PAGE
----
Six students from Claremont McKenna College may face expulsion for violating the student code during an April protest of the appearance of conservative scholar Heather Mac Donald, the students’ lawyer said in a statement before local media this week.
The public appearance by the attorney, who represents the students on behalf of Justice Warriors 4 Black Lives, a policy and legal network dedicated to supporting “current Black Liberation Movements,” marks the first major news about the investigation since CMC’s faculty voted in May to permit seniors who were under investigation to receive conditional degrees, despite the ongoing disciplinary proceedings.
The college told the Independent that the proceedings for the students in question are likely to conclude “by the end of June.” As far as the nature of the penalties the students might face, the college simply said that “any students who are found responsible for violations of College policy will be assigned sanctions appropriate to the severity of the violation.”
In a phone conversation with the Inland Valley Daily Bulletin, the students’ lawyer painted her clients as the real victims. After pointing out that the students belong to various marginalized groups—among them students of color, women, and LGBTQ students—she accused the college of refusing to meet with her clients prior to the upcoming hearings, though she admitted subsequently that the students have already had several opportunities to make their case and plead for leniency before college officials.
“The students are making an appeal inside and outside of the disciplinary hearings,” she said by phone Monday to the Bulletin. “Let’s get into a dialogue. Why put degrees on the line to take punitive disciplinary process?”
In its statement, the college emphasized that its conduct review process provides ample due process to students facing possible sanctions, including opportunities to appeal following the dispensation of final disciplinary judgments. “The College is currently conducting a full, fair, and impartial conduct investigation and review process with individual CMC students, which will conclude with a determination of findings, sanctions if warranted, and appeals.”
In a Facebook Live press conference, Justice Warriors 4 Black Lives emphasized the “peaceful” nature of the April protest, which they described as an expression of “free speech.” And to the extent that college policy was violated, the group explained, it was an act of self-defense, brought about by the speaker herself. It was Heather Mac Donald, as a vocal opponent of Black Lives Matter and an advocate of stronger policing in high-crime communities, who “made students concerned for their safety and led to the campus protests,” said Povi-Tamu Bryant, a spokeswoman for Justice Warriors 4 Black Lives.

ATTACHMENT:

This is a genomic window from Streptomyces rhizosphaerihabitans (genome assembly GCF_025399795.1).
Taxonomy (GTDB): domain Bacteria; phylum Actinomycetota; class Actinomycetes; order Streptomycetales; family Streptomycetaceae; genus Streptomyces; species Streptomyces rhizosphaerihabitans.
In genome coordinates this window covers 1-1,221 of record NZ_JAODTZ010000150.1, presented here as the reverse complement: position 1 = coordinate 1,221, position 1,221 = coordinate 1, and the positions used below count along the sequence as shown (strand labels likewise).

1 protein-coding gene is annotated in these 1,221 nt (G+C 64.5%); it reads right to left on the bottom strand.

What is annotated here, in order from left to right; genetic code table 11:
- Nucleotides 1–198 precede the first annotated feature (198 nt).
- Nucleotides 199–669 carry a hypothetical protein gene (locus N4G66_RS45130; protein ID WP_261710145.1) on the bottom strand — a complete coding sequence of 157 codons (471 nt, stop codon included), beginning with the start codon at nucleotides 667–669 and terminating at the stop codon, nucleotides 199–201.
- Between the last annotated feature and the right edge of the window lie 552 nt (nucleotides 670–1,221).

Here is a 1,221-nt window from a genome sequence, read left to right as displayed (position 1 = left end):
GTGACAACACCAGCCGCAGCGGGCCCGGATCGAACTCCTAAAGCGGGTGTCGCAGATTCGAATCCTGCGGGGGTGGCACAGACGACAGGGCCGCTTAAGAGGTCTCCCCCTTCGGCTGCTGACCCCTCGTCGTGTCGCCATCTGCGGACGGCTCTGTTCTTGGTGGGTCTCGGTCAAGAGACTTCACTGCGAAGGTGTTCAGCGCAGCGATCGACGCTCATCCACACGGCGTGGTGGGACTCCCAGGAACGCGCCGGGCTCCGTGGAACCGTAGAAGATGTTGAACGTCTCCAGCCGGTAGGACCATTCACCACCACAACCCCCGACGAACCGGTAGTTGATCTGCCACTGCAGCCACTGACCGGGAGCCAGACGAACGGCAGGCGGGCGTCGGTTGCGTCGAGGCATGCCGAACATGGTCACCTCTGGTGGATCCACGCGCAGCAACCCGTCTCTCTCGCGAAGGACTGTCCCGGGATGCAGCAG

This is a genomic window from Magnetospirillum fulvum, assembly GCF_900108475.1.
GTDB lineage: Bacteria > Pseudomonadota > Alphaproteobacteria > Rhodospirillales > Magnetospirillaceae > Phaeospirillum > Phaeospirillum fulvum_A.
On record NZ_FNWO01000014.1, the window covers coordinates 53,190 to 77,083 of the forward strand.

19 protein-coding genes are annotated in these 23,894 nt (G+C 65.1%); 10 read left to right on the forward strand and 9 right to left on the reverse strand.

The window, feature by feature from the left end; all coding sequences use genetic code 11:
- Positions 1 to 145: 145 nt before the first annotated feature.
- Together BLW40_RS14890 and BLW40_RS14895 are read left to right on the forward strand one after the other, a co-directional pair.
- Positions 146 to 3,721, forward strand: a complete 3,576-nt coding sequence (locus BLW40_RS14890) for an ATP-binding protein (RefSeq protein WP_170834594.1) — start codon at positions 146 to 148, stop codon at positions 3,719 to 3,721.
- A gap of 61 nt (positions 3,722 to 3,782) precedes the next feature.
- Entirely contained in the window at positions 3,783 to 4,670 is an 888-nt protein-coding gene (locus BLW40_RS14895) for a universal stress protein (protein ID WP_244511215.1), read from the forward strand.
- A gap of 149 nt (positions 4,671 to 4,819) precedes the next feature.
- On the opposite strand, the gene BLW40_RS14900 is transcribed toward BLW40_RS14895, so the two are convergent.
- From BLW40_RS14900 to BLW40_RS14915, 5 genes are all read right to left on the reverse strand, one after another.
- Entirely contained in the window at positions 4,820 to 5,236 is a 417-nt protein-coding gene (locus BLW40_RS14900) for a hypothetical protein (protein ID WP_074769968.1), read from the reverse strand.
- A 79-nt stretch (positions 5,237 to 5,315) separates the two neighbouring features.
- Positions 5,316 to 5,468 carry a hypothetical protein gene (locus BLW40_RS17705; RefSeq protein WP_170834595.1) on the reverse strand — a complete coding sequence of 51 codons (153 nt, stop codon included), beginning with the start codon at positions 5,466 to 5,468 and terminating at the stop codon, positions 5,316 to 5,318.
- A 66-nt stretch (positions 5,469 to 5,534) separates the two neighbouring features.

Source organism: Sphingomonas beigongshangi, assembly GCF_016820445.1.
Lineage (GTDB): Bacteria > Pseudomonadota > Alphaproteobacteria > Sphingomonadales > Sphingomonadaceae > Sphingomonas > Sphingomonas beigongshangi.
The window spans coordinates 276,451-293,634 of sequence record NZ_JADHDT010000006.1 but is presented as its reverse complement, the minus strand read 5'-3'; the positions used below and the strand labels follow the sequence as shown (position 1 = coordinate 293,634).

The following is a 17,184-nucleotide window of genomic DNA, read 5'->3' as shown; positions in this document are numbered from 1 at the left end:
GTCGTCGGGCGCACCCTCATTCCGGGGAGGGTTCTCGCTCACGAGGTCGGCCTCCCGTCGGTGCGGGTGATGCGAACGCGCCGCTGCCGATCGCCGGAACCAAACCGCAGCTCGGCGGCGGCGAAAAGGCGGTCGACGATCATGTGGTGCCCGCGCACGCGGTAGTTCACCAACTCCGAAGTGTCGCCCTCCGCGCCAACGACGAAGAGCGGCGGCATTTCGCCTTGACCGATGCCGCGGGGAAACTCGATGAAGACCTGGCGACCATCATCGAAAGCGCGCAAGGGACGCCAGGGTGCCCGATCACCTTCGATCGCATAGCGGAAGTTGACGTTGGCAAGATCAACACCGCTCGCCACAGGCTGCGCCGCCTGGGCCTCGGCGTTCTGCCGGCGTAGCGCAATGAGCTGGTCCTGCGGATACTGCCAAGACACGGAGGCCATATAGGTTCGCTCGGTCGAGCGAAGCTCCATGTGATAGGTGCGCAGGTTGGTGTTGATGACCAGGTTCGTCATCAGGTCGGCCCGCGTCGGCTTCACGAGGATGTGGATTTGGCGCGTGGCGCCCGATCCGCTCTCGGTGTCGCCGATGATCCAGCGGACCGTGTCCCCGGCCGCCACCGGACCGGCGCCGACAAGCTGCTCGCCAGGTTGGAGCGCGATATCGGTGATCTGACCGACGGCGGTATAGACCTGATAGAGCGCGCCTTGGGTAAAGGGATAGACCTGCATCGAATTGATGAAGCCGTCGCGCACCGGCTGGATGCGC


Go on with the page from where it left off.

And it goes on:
Neither the press conference nor the students’ assemblage of legal counsel appears to have fazed college officials, who reiterated the college’s commitment to taking appropriate action against those who violated policy during the protests, during which the surging crowd, mostly comprised of non-CMC students, blocked all entrances and exits—including emergency exits—to the venue where Mac Donald was scheduled to speak and forcibly blocked fellow students and even faculty from entering the building to attend the event.
“Students who participated in the disruptive demonstration on April 6, 2017, were provided several overt cues that their behavior was in violation of policy,” the college told the Independent. “Students physically took apart barrier fencing that was set up to allow for protestors to exercise their free speech rights while also allowing for entrance into the event. In addition, students disregarded Campus Safety Officers who were positioned to allow guests’ entry into the event.”
The college also emphasized that its “decision to exercise restraint by not using law enforcement to physically remove or arrest the people barricading the building did not signify any endorsement or approval of the tactics used that day to deny entry to the building and the attempted shut down of the presentation that was scheduled to take place in that building.”
If the disciplinary hearings next week yield sanctions, Claremont McKenna would be the first of the five Claremont Colleges to take any kind of disciplinary action against its students for violating campus policy at the April protest.
Asked whether it planned to investigate Pomona students who broke college rules at the protest, Pomona College confirmed to the Independent that it had “been in communication with Claremont McKenna,” but refused to comment any further about the subject of those communications or whether any disciplinary action against Pomona students might take place.
“We do not have any control over the processes at the other Claremont Colleges,” a Scripps College representative told the Independent, “but any request that a Scripps student undergo our disciplinary process would be evaluated, pursuant to our commitment to a fair and impartial process.”
Pitzer College, meanwhile, demurred. “The College has not received a report [from CMC],” said a college spokesperson in an email. “If we do, Pitzer will comply with our policies.”
Asked whether it is Pitzer’s policy not to investigate the misconduct of its own students unless another college urges or demands that it do so, the same spokesperson did not respond.